Did You Know?

Floodwall 

The Memphis District was responsible for constructing many of the protective floodwalls in this area? The top photo, taken on May 14, 1947, is a view of one of these floodwalls along the Wolf River then under construction. It shows crawler-type draglines driving steel sheet piling under the riverside edge of the wall. The Memphis Cotton Oil Mill is in the right background. The bottom photo, taken on Oct. 6, 1947, shows the completed floodwall. Sewer for plant waste passes over the wall (center of photo). The wall protects the industrial area in the background, including the cotton oil mill. From the Col. L.H. Foote photo collection. 
 

Latest News Releases

Corps of Engineers invites public aboard largest diesel towboat on Mississippi River

MEMPHIS, Tenn., March 13, 2015 – The U.S. Army Corps of Engineers Memphis District will offer the public two opportunities to tour the largest diesel towboat operating on the Mississippi River. The tours are offered to the public at no cost.
Published: 3/13/2015

Mississippi River Commission schedules high-water inspection trip

VICKSBURG, Miss., March 3, 2015 -- The Mississippi River Commission will conduct the Memphis District portion of its annual high-water inspection trip on the Mississippi River March 23-24, 2015. Two public meetings in the Memphis District have been scheduled aboard the Motor Vessel MISSISSIPPI in selected towns along the river so commission members have the opportunity to meet with local partners, stakeholders and residents and hear their concerns, ideas and issues.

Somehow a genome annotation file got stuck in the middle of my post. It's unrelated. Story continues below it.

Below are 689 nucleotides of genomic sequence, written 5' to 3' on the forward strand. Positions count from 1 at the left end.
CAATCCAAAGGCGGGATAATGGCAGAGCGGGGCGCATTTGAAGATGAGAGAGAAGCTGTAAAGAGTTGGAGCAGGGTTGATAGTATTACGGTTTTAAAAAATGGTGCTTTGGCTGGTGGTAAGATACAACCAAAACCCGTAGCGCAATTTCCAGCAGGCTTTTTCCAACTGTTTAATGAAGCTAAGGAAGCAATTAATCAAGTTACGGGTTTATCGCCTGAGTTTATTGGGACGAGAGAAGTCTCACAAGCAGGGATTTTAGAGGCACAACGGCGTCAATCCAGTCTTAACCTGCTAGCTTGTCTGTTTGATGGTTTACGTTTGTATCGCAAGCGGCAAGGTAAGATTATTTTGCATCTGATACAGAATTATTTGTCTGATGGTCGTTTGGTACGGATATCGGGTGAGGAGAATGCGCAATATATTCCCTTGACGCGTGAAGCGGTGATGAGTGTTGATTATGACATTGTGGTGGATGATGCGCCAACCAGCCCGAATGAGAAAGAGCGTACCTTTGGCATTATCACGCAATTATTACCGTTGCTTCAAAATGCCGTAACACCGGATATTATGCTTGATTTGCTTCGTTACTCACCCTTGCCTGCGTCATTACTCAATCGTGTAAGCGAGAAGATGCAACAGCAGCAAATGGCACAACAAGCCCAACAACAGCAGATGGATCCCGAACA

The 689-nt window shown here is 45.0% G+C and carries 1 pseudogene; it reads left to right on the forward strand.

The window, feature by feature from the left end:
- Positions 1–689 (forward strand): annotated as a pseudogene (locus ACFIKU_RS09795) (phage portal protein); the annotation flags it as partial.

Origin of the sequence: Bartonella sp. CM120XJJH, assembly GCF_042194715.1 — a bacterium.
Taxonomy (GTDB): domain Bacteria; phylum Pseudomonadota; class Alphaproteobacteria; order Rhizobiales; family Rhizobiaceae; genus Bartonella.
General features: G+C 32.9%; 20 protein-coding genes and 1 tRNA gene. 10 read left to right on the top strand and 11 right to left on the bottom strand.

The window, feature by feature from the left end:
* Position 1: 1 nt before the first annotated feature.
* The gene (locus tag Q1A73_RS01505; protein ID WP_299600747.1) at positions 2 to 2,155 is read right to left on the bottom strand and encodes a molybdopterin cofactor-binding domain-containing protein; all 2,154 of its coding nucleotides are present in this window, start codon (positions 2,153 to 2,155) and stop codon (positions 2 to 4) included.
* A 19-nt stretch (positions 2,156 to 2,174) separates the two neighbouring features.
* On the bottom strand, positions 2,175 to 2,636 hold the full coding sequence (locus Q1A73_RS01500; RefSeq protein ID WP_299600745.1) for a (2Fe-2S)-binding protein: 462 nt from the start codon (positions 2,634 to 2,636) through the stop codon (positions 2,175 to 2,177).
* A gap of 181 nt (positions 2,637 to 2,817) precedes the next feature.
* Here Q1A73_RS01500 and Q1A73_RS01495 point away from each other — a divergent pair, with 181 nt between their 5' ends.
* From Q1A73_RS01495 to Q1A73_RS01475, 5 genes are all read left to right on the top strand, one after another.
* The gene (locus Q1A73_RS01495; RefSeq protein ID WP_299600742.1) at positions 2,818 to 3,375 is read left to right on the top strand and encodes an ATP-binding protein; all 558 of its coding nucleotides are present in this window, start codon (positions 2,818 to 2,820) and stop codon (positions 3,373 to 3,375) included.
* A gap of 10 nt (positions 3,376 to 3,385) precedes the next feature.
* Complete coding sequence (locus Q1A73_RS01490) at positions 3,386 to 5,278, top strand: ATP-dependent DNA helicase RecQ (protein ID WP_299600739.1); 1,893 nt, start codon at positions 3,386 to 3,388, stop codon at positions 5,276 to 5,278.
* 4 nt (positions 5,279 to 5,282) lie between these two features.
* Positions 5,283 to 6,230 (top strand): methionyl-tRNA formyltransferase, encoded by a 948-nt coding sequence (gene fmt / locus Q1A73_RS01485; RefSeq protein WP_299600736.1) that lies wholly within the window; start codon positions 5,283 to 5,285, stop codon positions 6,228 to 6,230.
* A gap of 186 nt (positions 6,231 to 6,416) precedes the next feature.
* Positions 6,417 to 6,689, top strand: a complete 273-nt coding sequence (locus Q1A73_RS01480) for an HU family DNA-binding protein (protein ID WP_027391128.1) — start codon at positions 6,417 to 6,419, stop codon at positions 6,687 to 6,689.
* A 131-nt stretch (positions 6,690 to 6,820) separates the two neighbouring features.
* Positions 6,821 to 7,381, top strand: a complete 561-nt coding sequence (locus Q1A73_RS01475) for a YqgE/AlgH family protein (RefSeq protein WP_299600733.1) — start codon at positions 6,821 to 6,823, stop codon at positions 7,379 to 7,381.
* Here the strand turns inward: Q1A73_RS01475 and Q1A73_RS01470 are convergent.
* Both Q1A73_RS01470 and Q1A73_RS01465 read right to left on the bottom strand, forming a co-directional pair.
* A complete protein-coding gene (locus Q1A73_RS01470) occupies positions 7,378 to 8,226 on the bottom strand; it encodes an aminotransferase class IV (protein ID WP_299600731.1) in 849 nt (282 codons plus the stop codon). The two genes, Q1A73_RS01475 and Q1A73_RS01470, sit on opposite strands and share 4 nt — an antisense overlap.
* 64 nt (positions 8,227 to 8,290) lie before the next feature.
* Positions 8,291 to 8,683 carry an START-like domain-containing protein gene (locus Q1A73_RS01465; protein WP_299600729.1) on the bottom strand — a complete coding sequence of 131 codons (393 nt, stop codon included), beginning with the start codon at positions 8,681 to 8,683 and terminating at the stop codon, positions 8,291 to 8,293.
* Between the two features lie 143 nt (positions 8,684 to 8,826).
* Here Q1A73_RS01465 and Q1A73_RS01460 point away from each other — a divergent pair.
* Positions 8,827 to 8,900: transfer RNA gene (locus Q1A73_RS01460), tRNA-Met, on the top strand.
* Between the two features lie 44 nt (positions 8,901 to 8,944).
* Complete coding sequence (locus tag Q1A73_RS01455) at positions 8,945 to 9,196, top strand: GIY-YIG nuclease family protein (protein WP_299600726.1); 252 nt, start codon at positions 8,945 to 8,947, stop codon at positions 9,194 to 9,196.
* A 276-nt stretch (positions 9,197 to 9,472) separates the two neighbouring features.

Published: 3/3/2015

Latest Stories

Sampling the Mississippi River

For the third time in almost eight decades, bed material samples are being taken from the Mississippi River. The first was in 1935 and the second was in 1989, but this is the first time it’s an effort being coordinated between different government agencies.
Published: 11/6/2013

Wastewater Treatment Facility to open doors for future growth

It’s not sexy, but it’s the greatest thing for the county,” said DeSoto County Board of Supervisors President Mark Gardner, “And it’ll open doors for DeSoto County’s future growth.”
Published: 10/23/2013

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